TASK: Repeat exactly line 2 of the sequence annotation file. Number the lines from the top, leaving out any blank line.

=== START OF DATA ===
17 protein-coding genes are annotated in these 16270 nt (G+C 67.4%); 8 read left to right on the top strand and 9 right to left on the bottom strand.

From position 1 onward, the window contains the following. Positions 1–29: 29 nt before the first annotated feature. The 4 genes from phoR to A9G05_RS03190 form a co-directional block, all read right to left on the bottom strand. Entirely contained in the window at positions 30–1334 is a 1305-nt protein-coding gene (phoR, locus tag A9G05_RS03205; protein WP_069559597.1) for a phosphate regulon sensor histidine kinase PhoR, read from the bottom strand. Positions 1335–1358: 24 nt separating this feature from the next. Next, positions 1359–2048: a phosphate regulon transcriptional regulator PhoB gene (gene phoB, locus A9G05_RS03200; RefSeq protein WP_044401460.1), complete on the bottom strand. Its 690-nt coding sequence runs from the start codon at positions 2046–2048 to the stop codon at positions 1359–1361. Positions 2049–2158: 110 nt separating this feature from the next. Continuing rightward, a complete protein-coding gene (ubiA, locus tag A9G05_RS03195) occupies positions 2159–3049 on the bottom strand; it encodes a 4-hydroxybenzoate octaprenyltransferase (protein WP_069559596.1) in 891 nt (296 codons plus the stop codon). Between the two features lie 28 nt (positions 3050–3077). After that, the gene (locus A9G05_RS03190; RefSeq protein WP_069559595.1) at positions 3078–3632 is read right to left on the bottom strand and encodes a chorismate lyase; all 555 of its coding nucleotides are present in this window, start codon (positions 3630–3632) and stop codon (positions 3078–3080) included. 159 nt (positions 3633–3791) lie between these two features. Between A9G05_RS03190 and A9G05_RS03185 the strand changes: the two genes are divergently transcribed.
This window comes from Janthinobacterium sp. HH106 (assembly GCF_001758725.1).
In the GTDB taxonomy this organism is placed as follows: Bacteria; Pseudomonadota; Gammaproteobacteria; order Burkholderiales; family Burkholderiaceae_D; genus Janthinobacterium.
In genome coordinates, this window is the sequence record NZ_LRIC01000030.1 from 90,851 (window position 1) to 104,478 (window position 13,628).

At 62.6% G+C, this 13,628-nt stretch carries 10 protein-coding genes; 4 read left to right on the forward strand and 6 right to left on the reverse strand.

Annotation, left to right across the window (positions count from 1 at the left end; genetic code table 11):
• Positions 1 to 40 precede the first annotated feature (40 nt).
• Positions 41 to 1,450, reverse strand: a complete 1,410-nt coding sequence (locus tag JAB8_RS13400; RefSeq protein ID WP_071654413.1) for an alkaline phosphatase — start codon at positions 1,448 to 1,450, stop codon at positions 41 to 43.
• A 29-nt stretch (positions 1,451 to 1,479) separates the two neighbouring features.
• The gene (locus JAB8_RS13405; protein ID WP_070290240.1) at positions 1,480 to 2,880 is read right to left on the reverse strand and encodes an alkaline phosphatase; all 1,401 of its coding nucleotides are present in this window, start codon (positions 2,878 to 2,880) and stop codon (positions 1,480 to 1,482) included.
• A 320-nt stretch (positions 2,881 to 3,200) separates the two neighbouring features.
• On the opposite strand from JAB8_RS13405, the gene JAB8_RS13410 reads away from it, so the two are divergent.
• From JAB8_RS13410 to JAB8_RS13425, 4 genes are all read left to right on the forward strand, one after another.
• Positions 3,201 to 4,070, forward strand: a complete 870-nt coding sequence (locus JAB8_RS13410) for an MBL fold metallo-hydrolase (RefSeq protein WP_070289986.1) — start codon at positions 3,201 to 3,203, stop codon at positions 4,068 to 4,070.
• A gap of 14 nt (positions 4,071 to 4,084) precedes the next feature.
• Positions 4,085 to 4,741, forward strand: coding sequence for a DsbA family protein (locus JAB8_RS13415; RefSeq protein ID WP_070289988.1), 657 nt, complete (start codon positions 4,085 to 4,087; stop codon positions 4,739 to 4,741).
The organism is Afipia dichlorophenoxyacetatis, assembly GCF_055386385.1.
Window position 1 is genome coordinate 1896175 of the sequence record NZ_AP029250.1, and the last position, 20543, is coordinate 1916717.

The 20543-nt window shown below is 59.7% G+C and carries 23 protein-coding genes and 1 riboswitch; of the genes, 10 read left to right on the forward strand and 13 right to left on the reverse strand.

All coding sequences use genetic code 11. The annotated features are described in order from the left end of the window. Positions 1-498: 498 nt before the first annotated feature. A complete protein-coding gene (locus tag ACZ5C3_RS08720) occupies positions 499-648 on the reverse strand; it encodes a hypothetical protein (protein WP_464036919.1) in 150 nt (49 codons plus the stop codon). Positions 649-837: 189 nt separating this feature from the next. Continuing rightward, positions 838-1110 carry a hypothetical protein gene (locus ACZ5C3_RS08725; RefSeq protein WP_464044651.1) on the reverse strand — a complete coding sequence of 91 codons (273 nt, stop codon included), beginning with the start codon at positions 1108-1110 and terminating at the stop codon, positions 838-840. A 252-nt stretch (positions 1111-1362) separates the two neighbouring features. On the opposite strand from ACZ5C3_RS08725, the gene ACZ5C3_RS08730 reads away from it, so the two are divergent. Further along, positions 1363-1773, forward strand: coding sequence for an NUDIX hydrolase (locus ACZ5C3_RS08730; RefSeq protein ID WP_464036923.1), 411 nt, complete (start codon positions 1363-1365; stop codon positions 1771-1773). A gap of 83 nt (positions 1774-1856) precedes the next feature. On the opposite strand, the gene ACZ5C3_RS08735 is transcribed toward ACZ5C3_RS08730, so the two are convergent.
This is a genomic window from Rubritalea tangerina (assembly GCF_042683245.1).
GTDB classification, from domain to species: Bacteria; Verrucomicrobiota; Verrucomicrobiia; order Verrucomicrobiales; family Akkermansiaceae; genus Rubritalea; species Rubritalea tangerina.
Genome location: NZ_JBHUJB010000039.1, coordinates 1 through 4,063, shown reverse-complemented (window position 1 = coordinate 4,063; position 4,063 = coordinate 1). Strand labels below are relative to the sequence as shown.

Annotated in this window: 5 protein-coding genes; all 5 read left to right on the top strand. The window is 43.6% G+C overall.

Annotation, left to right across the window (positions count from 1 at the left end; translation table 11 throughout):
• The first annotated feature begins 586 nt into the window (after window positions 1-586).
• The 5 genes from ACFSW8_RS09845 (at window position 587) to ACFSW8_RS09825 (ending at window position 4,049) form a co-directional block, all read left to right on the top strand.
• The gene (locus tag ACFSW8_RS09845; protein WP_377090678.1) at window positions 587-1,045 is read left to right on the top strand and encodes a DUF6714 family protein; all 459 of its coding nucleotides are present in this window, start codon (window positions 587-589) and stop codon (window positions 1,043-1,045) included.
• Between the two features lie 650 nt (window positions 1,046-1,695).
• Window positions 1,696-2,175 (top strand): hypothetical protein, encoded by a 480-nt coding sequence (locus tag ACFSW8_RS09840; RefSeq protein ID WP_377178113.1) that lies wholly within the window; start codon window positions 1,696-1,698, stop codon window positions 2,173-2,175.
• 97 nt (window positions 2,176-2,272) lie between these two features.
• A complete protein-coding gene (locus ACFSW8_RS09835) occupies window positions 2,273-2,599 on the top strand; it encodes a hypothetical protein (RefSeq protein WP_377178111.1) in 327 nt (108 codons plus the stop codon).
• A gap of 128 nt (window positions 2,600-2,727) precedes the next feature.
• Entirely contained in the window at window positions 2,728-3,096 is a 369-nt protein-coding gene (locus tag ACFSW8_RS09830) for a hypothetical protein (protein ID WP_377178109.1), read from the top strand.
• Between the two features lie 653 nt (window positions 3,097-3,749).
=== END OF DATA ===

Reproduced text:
From position 1 onward, the window contains the following. Positions 1–29: 29 nt before the first annotated feature. The 4 genes from phoR to A9G05_RS03190 form a co-directional block, all read right to left on the bottom strand. Entirely contained in the window at positions 30–1334 is a 1305-nt protein-coding gene (phoR, locus tag A9G05_RS03205; protein WP_069559597.1) for a phosphate regulon sensor histidine kinase PhoR, read from the bottom strand. Positions 1335–1358: 24 nt separating this feature from the next. Next, positions 1359–2048: a phosphate regulon transcriptional regulator PhoB gene (gene phoB, locus A9G05_RS03200; RefSeq protein WP_044401460.1), complete on the bottom strand. Its 690-nt coding sequence runs from the start codon at positions 2046–2048 to the stop codon at positions 1359–1361. Positions 2049–2158: 110 nt separating this feature from the next. Continuing rightward, a complete protein-coding gene (ubiA, locus tag A9G05_RS03195) occupies positions 2159–3049 on the bottom strand; it encodes a 4-hydroxybenzoate octaprenyltransferase (protein WP_069559596.1) in 891 nt (296 codons plus the stop codon). Between the two features lie 28 nt (positions 3050–3077). After that, the gene (locus A9G05_RS03190; RefSeq protein WP_069559595.1) at positions 3078–3632 is read right to left on the bottom strand and encodes a chorismate lyase; all 555 of its coding nucleotides are present in this window, start codon (positions 3630–3632) and stop codon (positions 3078–3080) included. 159 nt (positions 3633–3791) lie between these two features. Between A9G05_RS03190 and A9G05_RS03185 the strand changes: the two genes are divergently transcribed.